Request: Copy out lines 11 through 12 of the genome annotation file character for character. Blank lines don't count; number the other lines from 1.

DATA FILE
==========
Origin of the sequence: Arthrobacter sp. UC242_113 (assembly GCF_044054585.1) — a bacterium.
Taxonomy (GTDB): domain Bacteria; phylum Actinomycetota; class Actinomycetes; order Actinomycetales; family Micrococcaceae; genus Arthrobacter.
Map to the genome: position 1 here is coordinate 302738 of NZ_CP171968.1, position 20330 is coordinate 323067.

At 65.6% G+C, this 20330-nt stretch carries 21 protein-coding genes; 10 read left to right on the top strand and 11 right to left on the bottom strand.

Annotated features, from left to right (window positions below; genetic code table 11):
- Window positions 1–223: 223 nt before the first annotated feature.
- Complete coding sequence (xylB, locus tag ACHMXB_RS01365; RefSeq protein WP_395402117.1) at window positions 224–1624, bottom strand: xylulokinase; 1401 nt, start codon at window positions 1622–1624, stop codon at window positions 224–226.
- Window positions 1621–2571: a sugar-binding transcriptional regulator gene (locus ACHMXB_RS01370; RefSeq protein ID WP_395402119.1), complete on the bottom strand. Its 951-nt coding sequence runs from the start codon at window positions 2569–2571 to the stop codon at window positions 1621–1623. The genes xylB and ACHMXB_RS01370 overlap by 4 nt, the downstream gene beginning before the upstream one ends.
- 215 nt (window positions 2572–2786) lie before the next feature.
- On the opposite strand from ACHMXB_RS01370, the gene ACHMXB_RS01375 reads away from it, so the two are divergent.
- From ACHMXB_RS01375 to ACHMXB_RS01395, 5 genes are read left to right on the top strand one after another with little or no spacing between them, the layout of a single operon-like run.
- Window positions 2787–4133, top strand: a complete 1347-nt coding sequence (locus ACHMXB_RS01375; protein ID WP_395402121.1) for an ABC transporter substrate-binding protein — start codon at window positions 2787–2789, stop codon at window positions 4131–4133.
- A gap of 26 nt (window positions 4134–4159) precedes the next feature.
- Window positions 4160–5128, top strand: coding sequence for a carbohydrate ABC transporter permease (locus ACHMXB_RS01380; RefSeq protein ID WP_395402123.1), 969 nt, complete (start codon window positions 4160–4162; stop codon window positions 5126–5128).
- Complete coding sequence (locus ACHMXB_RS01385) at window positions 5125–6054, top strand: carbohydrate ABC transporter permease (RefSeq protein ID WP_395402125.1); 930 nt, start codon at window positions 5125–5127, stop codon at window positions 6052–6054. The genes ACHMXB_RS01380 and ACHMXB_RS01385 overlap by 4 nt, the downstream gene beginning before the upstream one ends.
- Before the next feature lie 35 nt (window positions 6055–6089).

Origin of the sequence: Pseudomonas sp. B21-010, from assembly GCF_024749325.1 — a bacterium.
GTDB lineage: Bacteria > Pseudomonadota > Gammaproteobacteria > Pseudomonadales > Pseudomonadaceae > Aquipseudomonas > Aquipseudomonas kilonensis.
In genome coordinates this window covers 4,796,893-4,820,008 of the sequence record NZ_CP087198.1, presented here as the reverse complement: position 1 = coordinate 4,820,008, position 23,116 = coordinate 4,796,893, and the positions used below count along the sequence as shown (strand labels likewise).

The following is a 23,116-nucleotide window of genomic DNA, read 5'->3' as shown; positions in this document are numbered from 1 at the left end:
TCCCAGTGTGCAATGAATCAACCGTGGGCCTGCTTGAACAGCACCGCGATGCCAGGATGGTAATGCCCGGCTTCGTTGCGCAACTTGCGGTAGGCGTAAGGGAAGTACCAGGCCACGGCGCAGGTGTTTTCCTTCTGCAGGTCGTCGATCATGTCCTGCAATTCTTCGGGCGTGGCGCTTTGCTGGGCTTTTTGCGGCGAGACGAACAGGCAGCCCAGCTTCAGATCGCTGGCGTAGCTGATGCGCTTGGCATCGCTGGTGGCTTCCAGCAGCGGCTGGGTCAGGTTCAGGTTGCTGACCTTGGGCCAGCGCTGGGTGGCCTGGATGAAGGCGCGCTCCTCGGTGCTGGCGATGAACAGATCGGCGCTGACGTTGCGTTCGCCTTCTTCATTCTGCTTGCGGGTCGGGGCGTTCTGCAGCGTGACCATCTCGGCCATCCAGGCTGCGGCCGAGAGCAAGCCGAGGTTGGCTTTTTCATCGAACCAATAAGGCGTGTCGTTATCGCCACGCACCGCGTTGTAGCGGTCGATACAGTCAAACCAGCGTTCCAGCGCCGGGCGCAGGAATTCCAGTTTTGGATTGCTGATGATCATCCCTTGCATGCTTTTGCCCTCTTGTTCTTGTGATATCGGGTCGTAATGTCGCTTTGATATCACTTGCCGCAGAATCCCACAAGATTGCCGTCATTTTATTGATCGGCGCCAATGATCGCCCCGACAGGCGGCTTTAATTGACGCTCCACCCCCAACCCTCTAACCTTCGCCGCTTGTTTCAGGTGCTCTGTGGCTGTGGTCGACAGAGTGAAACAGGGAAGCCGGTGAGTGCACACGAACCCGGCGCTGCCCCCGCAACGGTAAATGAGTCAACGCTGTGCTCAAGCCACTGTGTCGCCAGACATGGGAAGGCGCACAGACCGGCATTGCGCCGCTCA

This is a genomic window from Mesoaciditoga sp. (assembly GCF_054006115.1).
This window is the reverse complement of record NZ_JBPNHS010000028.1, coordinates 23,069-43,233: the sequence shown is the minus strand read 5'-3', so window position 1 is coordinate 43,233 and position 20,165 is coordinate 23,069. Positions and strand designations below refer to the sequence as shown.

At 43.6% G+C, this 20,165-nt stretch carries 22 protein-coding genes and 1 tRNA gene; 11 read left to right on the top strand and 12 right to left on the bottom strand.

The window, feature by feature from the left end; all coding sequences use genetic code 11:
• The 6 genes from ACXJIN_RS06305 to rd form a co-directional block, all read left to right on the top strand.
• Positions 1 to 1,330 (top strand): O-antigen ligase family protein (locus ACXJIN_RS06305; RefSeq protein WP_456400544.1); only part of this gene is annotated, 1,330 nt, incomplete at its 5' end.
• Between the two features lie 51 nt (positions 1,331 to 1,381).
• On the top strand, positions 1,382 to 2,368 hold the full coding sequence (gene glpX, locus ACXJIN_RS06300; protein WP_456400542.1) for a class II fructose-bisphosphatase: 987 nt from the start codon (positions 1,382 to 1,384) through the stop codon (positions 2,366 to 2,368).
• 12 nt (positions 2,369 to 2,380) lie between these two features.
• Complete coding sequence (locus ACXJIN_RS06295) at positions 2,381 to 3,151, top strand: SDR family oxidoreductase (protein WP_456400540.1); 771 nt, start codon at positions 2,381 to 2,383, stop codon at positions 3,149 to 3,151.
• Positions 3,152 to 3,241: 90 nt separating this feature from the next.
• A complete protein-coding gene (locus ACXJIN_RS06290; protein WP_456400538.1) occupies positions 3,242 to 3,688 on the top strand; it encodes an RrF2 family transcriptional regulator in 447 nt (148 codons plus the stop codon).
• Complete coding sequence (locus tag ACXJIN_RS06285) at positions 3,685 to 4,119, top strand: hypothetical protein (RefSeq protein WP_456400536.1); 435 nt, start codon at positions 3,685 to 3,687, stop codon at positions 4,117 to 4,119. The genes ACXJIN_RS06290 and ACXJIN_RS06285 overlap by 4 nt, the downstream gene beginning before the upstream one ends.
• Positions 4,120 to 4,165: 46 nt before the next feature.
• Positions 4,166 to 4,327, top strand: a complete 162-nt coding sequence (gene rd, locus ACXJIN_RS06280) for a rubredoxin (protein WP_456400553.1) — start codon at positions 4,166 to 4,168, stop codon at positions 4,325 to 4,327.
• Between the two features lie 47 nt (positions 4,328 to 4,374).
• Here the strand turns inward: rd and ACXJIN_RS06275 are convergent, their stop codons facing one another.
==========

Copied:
- From ACHMXB_RS01375 to ACHMXB_RS01395, 5 genes are read left to right on the top strand one after another with little or no spacing between them, the layout of a single operon-like run.
- Window positions 2787–4133, top strand: a complete 1347-nt coding sequence (locus ACHMXB_RS01375; protein ID WP_395402121.1) for an ABC transporter substrate-binding protein — start codon at window positions 2787–2789, stop codon at window positions 4131–4133.